It’s an all-too-common scenario. You’re the excited new owner of a small business, with vivid ideas of what your business will mean for you down the track. You’ll be your own boss, have the work/life balance you always wanted and be doing something you really love.
But you’ve forgotten one crucial element: a documented strategy that explains HOW your business will achieve your ambitious goals amidst fierce competition and a constantly changing commercial landscape.
It’s hardly ever good enough for you to simply be proficient at what you do and expect the business to survive. Instead, you need to think carefully about what you can do to ensure that it is a success.
What is a business strategy?
Once you’ve determined why you’ll be getting out of bed each day to run this business and what you want it to look like in the future, you’ll need to know how you are going to reach that goal; this is your strategy.
Traditional approaches to business strategy include either:
- differentiating yourself from your competitors, or
- being able to produce or sell your products at a lower price.
But these days, you’re probably kidding yourself if you think you can differentiate yourself from your competitors. You may think you’re better than the rest (better service, better quality, better value, more caring, better relationships, more reliable, etc.) but your competitors believe the same thing, so what is a customer left to think?
What makes a good strategy?
Here are some of our tips for creating a strong strategy, which we discuss in more detail in our Eagle Financial Business Mentor Club.
Trying to demonstrate that you’re better than your competition is nearly impossible but there is an alternative, known as positioning. Positioning is essentially taking a unique marketing position by narrowing your focus to a specific industry, client type, demographic or service offering. Instead of trying to be all things to all people, you’ll aim to provide exceptional value to a very specific type of customer.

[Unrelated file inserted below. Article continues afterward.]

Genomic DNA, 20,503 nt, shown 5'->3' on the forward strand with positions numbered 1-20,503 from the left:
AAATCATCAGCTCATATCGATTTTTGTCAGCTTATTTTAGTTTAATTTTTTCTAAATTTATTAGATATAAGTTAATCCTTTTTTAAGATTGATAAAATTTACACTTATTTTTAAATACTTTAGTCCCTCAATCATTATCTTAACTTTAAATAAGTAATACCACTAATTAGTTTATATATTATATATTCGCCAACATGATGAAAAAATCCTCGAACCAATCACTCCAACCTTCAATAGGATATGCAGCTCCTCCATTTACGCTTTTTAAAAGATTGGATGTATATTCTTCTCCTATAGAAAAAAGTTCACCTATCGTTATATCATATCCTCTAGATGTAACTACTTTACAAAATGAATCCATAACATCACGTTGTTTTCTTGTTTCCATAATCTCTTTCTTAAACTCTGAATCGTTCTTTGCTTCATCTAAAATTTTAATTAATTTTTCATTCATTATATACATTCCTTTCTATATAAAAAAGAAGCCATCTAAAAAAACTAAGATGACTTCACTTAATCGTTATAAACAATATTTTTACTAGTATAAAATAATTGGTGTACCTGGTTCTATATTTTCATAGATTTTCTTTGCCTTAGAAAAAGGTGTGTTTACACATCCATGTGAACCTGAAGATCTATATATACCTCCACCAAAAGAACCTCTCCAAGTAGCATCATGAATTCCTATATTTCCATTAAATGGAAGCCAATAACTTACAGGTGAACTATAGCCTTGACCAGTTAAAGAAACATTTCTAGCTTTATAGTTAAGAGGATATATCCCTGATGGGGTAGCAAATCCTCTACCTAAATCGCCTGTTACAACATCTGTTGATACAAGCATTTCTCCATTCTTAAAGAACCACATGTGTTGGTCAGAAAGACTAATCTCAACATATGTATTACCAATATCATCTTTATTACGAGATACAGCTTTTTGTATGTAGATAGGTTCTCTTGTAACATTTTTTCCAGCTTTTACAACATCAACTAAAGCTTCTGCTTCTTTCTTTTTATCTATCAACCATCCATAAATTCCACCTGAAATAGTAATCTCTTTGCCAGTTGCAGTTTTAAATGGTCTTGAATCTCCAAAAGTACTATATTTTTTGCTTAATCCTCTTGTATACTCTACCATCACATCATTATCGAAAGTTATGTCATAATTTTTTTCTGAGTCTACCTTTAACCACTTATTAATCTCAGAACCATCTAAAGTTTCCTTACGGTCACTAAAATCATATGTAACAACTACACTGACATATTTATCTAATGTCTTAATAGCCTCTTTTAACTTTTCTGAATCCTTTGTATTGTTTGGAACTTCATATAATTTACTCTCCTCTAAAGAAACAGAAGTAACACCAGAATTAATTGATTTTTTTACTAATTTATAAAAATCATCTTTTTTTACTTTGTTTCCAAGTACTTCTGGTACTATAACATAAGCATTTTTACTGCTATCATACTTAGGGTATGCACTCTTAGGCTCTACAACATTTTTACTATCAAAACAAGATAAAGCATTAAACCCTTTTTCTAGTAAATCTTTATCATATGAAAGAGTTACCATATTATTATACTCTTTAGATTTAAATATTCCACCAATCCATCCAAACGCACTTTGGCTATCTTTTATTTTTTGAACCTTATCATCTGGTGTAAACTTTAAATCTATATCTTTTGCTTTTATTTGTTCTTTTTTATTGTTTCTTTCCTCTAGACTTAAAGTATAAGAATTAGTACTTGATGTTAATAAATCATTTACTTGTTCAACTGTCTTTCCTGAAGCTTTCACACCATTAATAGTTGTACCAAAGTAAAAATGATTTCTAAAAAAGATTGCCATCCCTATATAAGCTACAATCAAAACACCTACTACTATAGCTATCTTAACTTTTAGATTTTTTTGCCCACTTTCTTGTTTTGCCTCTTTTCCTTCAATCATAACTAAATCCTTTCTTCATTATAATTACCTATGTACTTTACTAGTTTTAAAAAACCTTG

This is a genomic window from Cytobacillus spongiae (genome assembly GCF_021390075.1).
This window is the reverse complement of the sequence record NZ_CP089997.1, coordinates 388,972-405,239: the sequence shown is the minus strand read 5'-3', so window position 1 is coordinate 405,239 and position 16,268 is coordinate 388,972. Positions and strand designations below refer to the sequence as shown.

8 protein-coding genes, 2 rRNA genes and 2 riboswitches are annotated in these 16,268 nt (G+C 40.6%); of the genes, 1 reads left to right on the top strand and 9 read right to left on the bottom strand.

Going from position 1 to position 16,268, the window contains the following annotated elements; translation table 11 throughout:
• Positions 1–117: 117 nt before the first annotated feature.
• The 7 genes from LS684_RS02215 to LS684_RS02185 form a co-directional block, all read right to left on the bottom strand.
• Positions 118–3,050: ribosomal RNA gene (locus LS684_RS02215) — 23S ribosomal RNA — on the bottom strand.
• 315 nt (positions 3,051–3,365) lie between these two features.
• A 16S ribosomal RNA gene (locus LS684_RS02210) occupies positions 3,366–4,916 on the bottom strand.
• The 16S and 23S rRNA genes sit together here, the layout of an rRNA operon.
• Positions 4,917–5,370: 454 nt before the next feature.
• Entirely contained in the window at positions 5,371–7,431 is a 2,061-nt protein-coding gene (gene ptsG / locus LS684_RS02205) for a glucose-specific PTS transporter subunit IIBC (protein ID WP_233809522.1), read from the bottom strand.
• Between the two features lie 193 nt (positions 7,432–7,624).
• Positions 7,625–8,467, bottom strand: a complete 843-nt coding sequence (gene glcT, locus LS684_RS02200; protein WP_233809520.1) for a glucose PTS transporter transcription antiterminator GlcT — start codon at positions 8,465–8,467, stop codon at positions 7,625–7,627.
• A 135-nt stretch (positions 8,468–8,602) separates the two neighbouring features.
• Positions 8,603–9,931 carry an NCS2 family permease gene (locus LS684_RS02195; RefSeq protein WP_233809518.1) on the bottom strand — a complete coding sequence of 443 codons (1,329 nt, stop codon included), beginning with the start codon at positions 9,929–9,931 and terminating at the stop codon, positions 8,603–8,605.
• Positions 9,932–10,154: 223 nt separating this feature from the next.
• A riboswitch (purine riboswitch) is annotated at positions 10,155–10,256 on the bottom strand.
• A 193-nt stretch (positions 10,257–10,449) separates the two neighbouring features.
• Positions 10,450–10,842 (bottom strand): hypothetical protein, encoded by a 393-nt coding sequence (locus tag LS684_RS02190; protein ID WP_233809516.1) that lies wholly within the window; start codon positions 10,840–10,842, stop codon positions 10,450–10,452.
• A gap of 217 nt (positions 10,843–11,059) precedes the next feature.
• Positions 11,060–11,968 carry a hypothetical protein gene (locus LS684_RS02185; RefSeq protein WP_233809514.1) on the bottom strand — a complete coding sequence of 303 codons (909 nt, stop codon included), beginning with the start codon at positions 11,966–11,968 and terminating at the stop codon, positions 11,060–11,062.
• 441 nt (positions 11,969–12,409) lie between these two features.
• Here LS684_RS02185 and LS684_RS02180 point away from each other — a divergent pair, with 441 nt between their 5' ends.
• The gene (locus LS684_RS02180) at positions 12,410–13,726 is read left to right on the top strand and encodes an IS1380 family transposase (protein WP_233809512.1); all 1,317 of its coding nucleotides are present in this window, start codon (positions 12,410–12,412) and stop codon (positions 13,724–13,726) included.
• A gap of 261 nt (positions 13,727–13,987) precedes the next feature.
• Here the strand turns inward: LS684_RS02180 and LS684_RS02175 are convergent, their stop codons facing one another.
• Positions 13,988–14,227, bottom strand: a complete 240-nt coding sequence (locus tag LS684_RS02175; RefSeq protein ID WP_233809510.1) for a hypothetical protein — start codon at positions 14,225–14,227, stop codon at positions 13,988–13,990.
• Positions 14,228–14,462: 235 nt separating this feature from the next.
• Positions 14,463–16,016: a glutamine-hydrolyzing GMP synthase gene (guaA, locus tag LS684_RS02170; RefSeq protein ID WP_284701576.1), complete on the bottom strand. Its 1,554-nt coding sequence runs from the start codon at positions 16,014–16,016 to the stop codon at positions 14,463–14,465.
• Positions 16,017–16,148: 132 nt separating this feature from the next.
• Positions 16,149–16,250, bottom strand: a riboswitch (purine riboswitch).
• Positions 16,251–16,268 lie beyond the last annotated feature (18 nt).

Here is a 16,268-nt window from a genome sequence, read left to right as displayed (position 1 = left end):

Positioning helps your business because:
- you’ll be able to clearly identify who you want to work with and tailor your message to resonate with that person
- the deeper you go, the more knowledge you’ll have of who your customers are, how they think and how you can help them get what they need.
A common example of this is a specialist doctor. If you have a scary health condition, you’ll no doubt pay significantly more to see someone who is an expert on that exact problem, rather than going to a regular GP. That specialist treats only a narrow range of people, but he or she is very valuable to those patients.
Alignment and capacity
Your business will never grow if it always revolves around you. At some stage you’ll need to attract and retain quality staff to grow your capacity to deliver – and these people become the most valuable resource of any successful business. So, how are you going to build this resource?
In the modern workplace you can no longer hope for staff to stay loyal and give you the best years of their lives unless you really give them clear reasons to. There’s a lot to consider here, from remuneration and incentives to development opportunities and workplace culture.
We believe it’s fundamental to any business strategy to determine how you will attract and retain the best people.
Here’s the most important thing
Developing and documenting your strategies based on the points we’ve mentioned will stand you in good stead.
But your strategy won’t be worth a dime if you don’t execute it.
Knowing what you should be doing is easy, but execution is hard. It separates those who succeed from those who fail or (even worse) those who hang in there year after year without any real progress.
The reality is, most of your competitors won’t:
- invest in their business adequately
- do the hard things well
- execute relentlessly.
And that is your opportunity.
If you would like guidance and support on how to not only nail the big-picture strategy for your business but also execute it persistently, get in touch – you may be a candidate for our Business Mentor Club.